America’s Entrepreneurial Spirit

Scott Rasmussen, writing for Ballotpedia, reports that 62% of American adults say their dream job is owning their own company.  That’s encouraging news, as it suggests that, despite decades of welfare state decadence, Americans still possess our entrepreneurial spirit.

That spirit has been with Americans going back to the colonial period.  Textbooks tend to focus on the Puritan planting of the Plymouth colony, which was certainly important, but the first permanent settlement in colonial British North America was Jamestown.  That settlement, and the entire colony of Virginia, was founded as a commercial enterprise, the efforts of joint-stock company in England.

French aristocrat and political theorist Alexis de Tocqueville, writing in Democracy in America (1840) over two centuries later (during the height of the Jacksonian Era), noted Americans’ keen interest in commercial matters, and the pulsing energy and enthusiasm of always hustling.  He also noted the positive effect of trade upon liberty:

Trade is the natural enemy of all violent passions. Trade loves moderation, delights in compromise, and is most careful to avoid anger. It is patient, supple, and insinuating, only resorting to extreme measures in cases of absolute necessity. Trade makes men independent of one another and gives them a high idea of their personal importance: it leads them to want to manage their own affairs and teaches them to succeed therein. Hence it makes them inclined to liberty but disinclined to revolution.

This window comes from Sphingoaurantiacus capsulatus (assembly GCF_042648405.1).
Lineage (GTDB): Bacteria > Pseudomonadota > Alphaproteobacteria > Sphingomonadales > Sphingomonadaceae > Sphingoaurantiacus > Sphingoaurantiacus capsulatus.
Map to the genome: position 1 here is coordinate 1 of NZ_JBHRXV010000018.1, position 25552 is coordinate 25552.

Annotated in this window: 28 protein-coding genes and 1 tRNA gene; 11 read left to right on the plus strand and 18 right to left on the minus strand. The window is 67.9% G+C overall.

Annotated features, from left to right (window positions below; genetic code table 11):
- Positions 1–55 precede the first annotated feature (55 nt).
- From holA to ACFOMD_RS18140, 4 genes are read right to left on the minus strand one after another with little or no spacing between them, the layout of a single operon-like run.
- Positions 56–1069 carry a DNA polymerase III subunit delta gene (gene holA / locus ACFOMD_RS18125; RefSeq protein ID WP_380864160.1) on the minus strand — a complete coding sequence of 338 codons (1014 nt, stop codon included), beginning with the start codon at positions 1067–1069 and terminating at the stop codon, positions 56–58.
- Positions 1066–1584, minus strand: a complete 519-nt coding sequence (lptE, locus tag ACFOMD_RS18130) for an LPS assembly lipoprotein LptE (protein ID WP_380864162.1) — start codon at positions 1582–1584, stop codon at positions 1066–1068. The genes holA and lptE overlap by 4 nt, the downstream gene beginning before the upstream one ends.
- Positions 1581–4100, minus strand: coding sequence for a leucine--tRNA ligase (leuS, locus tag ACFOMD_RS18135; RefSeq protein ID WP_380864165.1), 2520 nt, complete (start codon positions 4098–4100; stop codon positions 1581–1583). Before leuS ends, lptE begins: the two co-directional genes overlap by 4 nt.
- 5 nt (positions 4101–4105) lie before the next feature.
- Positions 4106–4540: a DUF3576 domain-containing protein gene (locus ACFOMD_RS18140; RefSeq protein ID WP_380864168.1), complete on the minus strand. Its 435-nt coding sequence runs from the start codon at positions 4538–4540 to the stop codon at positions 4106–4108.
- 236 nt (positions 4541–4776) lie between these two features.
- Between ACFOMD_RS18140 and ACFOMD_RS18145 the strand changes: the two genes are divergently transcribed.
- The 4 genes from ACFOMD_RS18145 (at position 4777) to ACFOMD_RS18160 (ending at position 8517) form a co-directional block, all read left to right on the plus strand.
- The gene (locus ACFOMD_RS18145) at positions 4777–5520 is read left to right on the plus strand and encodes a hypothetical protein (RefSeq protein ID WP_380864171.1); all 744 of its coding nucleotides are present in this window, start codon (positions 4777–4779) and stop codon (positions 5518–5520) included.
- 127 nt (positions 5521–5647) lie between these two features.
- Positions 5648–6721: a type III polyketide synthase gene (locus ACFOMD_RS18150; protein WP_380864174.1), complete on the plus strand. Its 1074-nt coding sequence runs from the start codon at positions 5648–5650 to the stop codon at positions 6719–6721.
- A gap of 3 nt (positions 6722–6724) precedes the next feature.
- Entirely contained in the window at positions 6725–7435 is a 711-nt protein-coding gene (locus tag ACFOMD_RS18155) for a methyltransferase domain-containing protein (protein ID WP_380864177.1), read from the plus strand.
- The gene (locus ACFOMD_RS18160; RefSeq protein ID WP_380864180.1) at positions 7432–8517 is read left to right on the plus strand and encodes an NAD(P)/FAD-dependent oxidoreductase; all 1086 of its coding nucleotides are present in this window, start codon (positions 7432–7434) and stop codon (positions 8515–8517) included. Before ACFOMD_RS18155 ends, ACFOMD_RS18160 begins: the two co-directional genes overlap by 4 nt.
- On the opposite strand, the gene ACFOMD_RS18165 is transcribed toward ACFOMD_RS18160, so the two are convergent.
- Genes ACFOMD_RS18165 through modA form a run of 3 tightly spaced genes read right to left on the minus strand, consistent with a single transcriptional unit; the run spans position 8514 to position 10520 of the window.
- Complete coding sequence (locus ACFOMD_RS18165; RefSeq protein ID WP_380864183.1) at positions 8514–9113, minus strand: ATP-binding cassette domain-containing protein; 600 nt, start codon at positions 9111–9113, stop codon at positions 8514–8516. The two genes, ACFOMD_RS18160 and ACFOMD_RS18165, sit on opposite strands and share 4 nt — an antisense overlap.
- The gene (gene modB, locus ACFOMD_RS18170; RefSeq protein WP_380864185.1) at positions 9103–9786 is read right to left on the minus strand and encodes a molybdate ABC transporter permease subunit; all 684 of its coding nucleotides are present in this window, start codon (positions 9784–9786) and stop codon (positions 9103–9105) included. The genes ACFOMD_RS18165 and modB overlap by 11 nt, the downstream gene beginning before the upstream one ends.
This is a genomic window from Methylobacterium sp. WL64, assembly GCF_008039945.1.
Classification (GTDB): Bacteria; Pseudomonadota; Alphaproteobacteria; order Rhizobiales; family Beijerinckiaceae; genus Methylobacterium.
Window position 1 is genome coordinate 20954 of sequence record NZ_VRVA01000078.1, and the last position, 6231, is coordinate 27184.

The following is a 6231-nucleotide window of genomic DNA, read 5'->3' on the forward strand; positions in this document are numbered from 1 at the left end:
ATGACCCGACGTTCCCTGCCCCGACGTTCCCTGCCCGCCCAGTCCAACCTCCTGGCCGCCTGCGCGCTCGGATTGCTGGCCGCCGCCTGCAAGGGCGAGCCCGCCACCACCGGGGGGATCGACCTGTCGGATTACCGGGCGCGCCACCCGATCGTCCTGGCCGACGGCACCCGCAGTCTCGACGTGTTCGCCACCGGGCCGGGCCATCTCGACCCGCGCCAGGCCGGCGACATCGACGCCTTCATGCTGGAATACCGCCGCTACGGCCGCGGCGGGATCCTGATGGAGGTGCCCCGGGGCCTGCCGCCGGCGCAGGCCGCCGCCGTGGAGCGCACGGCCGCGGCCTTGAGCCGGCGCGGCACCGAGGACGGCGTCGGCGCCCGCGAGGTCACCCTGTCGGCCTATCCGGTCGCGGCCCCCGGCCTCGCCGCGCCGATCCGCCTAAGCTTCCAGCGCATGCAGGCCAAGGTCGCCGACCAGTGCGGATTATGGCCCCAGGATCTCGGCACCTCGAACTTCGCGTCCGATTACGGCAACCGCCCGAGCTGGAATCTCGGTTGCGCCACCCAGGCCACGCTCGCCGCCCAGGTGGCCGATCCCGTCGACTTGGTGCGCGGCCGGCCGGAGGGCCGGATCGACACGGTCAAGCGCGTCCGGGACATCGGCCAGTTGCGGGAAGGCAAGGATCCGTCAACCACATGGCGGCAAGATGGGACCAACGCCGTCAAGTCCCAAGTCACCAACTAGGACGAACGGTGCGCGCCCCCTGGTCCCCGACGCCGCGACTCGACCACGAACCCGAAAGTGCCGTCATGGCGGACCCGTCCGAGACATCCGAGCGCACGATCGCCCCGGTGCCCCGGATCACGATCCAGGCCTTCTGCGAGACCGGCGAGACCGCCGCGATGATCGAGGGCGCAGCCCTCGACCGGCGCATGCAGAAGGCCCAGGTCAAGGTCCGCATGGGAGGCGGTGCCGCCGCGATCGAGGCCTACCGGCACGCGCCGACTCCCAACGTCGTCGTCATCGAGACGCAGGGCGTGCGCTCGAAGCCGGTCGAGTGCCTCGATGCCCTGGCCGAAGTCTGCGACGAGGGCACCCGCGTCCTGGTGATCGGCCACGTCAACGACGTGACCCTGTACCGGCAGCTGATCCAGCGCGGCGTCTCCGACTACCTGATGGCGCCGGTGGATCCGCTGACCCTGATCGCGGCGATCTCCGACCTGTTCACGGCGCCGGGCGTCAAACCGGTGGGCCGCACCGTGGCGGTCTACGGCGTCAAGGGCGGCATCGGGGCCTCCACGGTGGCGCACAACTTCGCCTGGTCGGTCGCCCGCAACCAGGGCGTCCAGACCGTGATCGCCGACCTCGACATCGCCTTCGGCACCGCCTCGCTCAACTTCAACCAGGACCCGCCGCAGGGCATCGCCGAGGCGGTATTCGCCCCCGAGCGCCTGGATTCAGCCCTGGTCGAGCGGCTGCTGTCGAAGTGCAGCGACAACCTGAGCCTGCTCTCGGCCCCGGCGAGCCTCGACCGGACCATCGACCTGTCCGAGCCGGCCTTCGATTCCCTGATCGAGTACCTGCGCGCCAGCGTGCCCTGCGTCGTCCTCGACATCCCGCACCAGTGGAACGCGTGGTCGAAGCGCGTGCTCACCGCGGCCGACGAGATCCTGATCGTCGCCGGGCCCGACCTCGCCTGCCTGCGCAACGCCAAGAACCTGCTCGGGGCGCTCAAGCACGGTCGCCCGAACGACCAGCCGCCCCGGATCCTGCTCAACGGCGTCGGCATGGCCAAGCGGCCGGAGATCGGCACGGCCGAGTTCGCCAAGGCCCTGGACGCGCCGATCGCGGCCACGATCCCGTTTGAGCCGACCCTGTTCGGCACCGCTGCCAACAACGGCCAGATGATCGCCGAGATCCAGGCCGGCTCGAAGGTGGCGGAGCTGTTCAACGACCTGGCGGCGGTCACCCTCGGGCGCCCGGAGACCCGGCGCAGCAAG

Despite enthusiasm about the idea of starting a business, Rasmussen’s findings show that only 5% of Americans are “very likely to start their own business” in 2019, while 11% are somewhat likely.

Nevertheless, it’s refreshing to see that the desire to hustle is prominent among Americans.  The economic mojo of the Trump economy no-doubt improves Americans’ optimism (although I should note that many Americans started businesses during the Obama stagcovery, albeit for a different reason—they couldn’t find work).  That optimism likely fuels some desire to get in on the action.

On a personal note, I will say that even I, a high school teacher—teaching being a job uniquely suited to the risk-averse in general—have caught this bug (don’t worry, loyal readers—I’m not going to try to sell you massage oils with untested healing properties).  I’m excited to expand some of my side-hustles in 2019, including writing, performing live music, and teaching private lessons.